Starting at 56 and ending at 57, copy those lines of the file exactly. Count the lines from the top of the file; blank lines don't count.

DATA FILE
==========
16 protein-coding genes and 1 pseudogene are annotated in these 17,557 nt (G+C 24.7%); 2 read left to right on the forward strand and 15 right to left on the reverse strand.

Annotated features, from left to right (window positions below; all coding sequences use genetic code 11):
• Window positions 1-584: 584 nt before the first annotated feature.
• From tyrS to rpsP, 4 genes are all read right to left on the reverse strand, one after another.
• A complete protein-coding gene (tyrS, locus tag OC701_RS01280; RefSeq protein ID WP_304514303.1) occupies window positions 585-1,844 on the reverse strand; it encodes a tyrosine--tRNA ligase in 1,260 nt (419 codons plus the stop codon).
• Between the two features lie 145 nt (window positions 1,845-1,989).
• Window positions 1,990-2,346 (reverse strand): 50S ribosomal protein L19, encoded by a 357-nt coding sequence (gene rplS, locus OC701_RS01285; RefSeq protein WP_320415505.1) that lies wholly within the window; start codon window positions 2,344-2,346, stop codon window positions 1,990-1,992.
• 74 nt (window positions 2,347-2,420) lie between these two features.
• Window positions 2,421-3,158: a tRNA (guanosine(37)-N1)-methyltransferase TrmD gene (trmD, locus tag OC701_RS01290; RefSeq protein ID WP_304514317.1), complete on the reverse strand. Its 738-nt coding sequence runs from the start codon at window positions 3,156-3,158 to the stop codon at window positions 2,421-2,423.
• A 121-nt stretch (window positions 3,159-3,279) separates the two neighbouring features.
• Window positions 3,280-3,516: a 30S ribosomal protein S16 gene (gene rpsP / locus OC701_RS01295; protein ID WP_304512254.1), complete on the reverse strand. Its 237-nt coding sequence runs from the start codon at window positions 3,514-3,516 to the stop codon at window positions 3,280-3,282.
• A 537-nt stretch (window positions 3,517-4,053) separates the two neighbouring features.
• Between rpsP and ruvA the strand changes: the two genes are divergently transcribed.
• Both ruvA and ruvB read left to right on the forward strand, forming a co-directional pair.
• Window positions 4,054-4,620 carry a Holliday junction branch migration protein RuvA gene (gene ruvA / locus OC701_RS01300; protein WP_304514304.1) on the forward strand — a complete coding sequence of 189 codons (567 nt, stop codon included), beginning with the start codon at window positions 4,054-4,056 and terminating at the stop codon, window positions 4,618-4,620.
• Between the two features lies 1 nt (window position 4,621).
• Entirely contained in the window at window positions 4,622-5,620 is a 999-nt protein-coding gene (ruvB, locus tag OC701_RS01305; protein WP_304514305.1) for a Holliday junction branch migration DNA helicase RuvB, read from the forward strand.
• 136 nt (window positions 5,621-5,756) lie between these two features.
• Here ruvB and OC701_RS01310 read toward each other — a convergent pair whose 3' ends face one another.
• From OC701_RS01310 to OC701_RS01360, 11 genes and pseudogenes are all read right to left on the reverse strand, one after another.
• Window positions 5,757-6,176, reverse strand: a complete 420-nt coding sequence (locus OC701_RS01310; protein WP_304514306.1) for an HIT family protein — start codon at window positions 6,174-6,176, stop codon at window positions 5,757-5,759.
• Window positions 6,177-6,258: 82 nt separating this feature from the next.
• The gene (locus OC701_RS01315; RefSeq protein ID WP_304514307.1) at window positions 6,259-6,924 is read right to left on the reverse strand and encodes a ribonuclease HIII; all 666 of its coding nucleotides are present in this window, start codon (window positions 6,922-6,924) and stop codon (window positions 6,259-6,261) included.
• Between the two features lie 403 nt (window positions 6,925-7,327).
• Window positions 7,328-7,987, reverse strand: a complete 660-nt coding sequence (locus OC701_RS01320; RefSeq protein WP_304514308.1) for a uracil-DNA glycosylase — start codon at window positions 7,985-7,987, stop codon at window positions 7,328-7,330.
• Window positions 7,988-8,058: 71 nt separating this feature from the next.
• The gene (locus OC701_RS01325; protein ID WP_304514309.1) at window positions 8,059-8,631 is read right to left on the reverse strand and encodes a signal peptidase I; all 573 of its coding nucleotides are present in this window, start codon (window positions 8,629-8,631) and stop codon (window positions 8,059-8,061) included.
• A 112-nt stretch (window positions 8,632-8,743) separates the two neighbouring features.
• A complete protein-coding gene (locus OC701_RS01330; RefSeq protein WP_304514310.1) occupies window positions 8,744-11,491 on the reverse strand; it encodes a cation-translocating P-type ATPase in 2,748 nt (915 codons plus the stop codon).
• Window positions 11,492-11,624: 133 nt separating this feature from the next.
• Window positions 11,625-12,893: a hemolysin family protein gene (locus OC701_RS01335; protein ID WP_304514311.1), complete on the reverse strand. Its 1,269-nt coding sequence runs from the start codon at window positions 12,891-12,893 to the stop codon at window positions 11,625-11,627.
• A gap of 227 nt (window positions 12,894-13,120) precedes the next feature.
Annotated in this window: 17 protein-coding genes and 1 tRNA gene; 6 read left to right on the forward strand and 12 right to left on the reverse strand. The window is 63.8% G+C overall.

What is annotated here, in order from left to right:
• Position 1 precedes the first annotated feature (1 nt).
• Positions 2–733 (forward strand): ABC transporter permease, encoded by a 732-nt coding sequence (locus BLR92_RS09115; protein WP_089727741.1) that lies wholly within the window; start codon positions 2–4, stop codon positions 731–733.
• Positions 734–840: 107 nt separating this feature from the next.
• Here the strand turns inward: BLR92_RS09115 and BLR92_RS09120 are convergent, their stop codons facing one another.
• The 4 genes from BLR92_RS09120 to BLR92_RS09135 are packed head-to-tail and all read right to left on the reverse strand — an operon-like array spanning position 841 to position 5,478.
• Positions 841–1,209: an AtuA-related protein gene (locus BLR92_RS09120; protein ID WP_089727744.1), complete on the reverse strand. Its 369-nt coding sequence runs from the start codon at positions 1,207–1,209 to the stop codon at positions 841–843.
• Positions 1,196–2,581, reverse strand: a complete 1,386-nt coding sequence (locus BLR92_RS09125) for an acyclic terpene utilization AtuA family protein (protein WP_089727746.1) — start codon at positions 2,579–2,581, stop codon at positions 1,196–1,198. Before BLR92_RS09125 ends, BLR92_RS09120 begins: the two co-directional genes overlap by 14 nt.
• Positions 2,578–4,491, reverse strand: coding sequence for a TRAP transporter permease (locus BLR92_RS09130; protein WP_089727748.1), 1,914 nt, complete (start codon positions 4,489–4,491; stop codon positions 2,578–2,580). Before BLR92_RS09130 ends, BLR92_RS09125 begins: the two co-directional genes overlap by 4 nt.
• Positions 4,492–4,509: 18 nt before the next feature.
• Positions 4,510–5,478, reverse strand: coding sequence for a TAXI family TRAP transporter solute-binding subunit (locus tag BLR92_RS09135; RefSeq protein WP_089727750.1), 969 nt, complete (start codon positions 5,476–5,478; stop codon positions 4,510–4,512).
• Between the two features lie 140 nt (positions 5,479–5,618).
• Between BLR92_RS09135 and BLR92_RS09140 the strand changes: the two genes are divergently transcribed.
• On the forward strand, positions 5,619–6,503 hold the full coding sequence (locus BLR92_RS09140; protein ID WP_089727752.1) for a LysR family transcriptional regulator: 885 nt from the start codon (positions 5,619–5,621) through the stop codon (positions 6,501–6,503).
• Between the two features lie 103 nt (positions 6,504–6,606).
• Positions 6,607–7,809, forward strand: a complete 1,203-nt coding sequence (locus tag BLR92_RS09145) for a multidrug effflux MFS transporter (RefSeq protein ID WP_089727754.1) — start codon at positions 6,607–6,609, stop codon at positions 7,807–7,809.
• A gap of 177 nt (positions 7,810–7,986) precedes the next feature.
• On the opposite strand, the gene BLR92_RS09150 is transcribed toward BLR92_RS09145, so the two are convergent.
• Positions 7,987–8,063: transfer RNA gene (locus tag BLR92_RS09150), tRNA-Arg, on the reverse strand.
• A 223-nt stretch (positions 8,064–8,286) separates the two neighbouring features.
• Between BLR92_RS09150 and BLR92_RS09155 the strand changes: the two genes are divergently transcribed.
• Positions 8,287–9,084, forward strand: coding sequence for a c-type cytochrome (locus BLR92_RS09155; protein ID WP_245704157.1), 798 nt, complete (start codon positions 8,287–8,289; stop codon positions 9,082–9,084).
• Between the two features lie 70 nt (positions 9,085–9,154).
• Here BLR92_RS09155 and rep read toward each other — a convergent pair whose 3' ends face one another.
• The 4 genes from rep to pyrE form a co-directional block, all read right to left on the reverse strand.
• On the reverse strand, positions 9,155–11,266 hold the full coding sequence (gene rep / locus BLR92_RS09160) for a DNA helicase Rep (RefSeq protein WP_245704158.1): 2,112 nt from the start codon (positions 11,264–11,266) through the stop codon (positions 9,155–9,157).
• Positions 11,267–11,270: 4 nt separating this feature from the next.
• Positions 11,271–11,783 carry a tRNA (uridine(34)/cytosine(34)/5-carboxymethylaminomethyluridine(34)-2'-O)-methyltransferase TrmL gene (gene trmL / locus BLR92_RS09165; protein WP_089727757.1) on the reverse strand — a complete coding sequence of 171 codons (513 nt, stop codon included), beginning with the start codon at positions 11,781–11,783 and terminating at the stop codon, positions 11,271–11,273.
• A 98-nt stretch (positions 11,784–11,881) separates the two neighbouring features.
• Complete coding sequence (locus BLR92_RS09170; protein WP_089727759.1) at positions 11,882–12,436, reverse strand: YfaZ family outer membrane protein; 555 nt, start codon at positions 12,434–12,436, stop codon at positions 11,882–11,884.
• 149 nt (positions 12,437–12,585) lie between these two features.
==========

• Between the two features lie 70 nt (positions 9,085–9,154).
• Here BLR92_RS09155 and rep read toward each other — a convergent pair whose 3' ends face one another.